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# Power Series Calculator

To use the Power series calculator, enter the function, select variable, enter the point, Enter order, and click calculate button

## Power series Calculator

Convert a function into the power series expansion using this power series representation calculator with steps. It uses the correct formula to formulate the series and can find up to the 10th order of the series.

## What is power series?

A power series is a mathematical tool used to represent and analyze functions. It is a series (a sum of terms) where each term is a constant multiplied by a variable raised to increasing power.

In simple words, it's like adding up terms that have a pattern, where the pattern involves a number (the variable) being multiplied by itself an increasing number of times.

## Power series formula

The general form of a power series can be written as:

**Σ(a _{n} * x_{n}) = a_{0}_{ }+ a_{1}x + a_{2}x^{2} + a_{3}x^{3} + ...**

Here,

**Σ**denotes the summation symbol (which means to add up an infinite number of terms),- '
**a**' represents the coefficients (which can be any real or complex number),_{n} - '
**x**' is the variable, - '
**n**' is the exponent, ranging from 0 to infinity.

The series converges within a specific range of x values called the radius of convergence.

**Power series convergence**

Series convergence means that the sum of its terms approaches a finite value as the number of terms increases toward infinity.

In other words, as more and more terms are added in the series, the total sum doesn't go to infinity or oscillate indefinitely but rather settles at a specific number.

For example, consider the geometric series:

Σ(x_{n}) = 1 + x + x^{2} + x^{3} + ...

This series converges when the absolute value of x is less than 1 (|x| < 1). If we pick a value for x that meets this condition, say x = 0.5, the series becomes:

1 + 0.5 + 0.52 + 0.53 + ... = 1 + 0.5 + 0.25 + 0.125 + ...

As we add more and more terms to the sum, the series converges to 2, which is the finite limit. In this case, the sum of the infinite terms doesn't go to infinity but rather approaches the finite value 2.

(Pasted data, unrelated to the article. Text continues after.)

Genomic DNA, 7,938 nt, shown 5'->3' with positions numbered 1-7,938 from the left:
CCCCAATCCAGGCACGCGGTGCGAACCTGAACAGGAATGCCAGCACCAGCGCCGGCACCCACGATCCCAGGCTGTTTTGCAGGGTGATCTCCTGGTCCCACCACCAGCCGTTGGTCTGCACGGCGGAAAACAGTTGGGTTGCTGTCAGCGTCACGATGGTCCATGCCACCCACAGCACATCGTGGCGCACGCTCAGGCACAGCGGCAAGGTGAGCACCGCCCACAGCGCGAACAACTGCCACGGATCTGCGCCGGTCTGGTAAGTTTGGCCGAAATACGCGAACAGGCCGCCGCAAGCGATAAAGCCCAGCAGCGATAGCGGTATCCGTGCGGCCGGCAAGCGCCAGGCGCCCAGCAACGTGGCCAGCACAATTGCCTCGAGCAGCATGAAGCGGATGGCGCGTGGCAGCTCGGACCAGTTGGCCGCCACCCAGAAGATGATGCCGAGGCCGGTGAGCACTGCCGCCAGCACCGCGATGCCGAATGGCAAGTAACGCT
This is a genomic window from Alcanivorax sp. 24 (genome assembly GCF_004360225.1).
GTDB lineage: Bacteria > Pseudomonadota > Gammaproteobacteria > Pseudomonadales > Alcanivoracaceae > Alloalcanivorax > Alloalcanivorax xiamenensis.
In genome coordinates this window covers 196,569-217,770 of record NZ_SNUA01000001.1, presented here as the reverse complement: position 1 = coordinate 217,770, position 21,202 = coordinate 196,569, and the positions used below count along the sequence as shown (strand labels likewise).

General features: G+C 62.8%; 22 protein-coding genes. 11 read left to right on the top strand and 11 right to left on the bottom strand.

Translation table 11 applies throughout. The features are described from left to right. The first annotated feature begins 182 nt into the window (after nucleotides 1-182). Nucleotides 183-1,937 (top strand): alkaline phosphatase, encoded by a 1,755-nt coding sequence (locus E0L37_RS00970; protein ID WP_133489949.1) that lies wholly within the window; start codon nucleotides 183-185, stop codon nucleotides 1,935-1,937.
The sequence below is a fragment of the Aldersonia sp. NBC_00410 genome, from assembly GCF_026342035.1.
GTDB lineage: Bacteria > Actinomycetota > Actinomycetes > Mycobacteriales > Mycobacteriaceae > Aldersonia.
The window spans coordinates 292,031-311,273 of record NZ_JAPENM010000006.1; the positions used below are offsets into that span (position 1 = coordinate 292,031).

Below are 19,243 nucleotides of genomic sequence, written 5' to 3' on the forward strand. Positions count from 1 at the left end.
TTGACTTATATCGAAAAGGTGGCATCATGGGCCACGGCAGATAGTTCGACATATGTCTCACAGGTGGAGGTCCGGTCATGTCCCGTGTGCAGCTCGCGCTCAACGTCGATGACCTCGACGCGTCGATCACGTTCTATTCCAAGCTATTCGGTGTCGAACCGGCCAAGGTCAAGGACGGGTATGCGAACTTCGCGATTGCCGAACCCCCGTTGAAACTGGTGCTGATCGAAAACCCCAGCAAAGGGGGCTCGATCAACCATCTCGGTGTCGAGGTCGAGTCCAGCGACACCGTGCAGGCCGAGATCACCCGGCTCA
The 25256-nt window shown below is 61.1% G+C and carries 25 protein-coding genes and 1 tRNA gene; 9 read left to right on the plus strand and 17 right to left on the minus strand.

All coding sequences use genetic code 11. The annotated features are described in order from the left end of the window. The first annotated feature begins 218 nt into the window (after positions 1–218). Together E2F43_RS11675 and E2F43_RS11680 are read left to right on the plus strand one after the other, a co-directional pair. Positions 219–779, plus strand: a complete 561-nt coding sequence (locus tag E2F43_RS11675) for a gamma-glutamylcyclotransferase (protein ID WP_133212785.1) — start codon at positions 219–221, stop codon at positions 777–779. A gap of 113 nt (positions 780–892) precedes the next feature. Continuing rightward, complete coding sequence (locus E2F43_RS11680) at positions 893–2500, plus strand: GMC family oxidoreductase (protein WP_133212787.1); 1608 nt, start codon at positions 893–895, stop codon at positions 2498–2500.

## How to expand the power series?

To find the power series of a given function, express the function as an infinite sum of terms involving a variable raised to a whole number power.

This can be done by using known power series representations of functions and manipulating them using algebraic operations like addition, multiplication, and differentiation.

Here are a few examples of finding power series:

**Example 1**

Find the power series for f(x) = sin(x).

**Solution:**

The power series for sin(x) is given by:

sin(x) = Σ((-1)n * x^{2n+1} / (2n+1)!) = x - x^{3}/3! + x^{5}/5! - x^{7}/7! + ...

To derive this series, we start with the Taylor series expansion of e^{ix}:

e^{ix}^{ }= cos(x) + i sin(x)

We can rearrange this equation to solve for sin(x):

sin(x) = Im(e^{ix}) = (1/i)(e^{ix} - e^{-ix})

Now, we can substitute the Taylor series expansions of e^{ix} and e-ix into this expression and simplify to obtain the power series for sin(x).

**Example 2**

Find the power series for f(x) = 1/(1+x).

**Solution:**

We can start by using the geometric series:

Σ(x^{n}) = 1 + x + x^{2} + x^{3} + ...

If we multiply this series by (1-x), we get:

(1-x)Σ(x^{n}) = (1-x) + (x-x^{2}) + (x^{2}-x^{3}) + (x^{3}-x^{4}) + ...

Simplifying this expression, we get:

(1-x)Σ(x^{n}) = 1

Dividing both sides by (1-x), we obtain:

Σ(x^{n}) = 1/(1-x)

Now, we can substitute x = -x in this expression to get the power series for 1/(1+x):

Σ((-1)^{n} * x^{n}) = 1 - x + x^{2} - x^{3} + ...

## Use of power series

**Differential equations:** Power series can be used to solve differential equations by assuming that the solution can be represented as a power series. It is because power functions are the easiest when it comes to differentiating. So, with power series, a function is represented This technique is called the method of power series.

**Approximation of functions:** Power series can be used to represent many common functions such as the exponential function, trigonometric functions, and logarithmic functions. We can obtain an approximate function value for a given input using a finite number of terms from the series.

** Signal processing:** Power series are used to represent signals as a sum of weighted sinusoids. This is the basis for the Fourier series, which is used extensively in signal-processing applications.